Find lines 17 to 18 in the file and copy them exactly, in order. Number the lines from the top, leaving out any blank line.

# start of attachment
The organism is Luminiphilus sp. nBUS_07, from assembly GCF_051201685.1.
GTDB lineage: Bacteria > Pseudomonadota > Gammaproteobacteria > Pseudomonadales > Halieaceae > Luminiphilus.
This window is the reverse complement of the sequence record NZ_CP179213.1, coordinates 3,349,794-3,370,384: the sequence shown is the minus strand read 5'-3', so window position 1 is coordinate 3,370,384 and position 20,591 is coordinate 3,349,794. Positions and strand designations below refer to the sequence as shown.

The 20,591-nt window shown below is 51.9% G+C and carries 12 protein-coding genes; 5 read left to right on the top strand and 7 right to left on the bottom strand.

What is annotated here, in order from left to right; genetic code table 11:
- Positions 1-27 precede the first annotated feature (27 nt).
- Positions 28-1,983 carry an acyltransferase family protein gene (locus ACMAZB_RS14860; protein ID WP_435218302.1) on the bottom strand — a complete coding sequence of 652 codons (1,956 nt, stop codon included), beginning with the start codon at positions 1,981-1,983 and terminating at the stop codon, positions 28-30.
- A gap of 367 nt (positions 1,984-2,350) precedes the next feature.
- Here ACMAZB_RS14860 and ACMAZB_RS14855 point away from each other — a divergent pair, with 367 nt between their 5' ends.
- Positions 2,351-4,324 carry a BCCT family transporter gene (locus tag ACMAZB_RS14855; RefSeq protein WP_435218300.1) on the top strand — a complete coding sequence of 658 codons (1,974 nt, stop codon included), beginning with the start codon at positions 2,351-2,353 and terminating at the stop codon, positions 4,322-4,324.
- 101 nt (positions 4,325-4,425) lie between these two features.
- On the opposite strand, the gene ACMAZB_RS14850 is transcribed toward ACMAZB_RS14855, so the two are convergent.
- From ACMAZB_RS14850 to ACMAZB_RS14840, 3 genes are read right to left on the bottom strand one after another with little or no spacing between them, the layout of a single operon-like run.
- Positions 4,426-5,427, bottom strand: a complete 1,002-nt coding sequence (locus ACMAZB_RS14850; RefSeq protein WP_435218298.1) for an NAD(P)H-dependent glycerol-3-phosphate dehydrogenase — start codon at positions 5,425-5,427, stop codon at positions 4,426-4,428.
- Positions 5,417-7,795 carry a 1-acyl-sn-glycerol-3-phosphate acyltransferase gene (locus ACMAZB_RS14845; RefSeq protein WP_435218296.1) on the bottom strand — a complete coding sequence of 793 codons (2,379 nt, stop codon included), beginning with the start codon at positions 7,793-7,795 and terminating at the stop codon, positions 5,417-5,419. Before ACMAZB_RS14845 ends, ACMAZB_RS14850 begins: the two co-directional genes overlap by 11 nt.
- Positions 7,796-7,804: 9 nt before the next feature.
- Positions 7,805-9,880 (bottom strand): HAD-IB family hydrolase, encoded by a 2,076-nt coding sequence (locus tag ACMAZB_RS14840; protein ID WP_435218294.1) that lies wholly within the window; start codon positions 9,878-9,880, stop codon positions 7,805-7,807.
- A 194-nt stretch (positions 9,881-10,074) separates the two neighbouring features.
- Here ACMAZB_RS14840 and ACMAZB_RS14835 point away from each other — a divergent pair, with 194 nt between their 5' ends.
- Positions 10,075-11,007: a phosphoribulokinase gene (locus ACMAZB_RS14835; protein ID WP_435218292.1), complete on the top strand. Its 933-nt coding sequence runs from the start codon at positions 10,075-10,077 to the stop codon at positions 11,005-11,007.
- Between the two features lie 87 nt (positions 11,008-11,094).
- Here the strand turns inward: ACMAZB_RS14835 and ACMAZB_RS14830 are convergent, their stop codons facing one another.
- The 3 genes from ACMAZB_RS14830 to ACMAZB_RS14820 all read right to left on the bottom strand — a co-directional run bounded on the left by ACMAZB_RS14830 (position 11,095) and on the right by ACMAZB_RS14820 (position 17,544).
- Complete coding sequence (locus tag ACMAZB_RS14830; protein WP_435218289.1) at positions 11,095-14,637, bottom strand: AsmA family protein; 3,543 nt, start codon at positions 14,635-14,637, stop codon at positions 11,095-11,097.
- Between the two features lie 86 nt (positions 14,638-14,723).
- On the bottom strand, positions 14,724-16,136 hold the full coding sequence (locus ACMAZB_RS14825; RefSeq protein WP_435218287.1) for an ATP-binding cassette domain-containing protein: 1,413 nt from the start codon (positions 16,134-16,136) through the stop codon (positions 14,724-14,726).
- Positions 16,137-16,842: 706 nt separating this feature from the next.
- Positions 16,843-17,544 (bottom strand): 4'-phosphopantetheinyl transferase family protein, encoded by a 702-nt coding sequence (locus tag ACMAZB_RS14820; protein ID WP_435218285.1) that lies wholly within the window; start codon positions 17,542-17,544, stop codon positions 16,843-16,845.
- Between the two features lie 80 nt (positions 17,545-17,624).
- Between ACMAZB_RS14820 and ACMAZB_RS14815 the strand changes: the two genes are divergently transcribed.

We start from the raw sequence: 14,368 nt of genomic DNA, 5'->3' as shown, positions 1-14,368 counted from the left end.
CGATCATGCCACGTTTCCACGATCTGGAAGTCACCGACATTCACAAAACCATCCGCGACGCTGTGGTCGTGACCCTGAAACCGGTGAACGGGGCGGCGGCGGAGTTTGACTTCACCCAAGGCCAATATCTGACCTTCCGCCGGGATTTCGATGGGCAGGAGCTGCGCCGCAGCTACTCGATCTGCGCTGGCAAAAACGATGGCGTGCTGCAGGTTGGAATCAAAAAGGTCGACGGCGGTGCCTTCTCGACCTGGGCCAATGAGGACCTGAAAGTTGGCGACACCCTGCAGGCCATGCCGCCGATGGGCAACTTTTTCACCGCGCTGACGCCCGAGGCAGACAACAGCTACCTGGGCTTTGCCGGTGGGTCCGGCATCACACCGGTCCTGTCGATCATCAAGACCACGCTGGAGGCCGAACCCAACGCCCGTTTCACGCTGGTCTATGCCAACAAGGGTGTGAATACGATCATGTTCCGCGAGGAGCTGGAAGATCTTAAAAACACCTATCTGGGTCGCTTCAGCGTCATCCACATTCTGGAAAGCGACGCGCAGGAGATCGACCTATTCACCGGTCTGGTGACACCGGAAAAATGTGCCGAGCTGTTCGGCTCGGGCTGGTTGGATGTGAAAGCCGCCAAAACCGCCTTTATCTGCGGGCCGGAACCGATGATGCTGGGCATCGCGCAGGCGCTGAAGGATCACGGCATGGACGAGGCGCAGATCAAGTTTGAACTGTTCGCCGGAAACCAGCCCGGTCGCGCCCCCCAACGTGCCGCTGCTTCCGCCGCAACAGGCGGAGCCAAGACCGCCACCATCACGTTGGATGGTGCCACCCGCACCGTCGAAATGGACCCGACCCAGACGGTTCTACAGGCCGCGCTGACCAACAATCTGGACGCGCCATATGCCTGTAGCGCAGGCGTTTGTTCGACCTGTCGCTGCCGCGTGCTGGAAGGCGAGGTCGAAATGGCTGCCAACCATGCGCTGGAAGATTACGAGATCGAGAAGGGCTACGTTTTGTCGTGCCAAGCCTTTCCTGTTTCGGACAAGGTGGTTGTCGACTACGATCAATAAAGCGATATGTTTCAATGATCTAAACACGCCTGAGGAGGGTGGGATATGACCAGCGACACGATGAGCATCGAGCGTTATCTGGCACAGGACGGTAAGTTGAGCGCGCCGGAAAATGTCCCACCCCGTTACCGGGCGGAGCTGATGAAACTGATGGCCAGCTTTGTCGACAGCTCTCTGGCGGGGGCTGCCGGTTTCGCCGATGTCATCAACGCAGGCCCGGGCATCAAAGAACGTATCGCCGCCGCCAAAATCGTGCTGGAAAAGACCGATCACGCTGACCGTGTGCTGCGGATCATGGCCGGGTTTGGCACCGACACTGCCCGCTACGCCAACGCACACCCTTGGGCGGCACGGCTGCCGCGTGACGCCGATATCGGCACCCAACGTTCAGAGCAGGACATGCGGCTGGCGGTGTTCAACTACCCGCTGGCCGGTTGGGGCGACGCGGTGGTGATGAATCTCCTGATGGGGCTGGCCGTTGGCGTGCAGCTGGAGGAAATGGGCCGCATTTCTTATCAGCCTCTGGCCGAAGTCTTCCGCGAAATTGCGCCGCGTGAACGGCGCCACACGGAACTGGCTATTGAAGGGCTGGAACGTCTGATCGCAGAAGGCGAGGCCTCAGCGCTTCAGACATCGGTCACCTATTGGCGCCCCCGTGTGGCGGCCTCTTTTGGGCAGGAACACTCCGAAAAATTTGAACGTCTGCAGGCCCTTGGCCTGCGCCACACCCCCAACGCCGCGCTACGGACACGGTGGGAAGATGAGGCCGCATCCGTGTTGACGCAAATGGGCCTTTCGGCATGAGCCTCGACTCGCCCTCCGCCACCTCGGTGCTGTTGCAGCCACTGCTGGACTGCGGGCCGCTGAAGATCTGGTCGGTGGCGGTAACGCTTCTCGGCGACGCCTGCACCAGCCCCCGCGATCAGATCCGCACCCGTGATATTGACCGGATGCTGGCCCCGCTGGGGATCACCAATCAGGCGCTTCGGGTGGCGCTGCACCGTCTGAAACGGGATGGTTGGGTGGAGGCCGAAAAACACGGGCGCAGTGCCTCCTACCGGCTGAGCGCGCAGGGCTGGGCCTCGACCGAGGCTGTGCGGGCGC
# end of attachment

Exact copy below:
- Positions 7,805-9,880 (bottom strand): HAD-IB family hydrolase, encoded by a 2,076-nt coding sequence (locus tag ACMAZB_RS14840; protein ID WP_435218294.1) that lies wholly within the window; start codon positions 9,878-9,880, stop codon positions 7,805-7,807.
- A 194-nt stretch (positions 9,881-10,074) separates the two neighbouring features.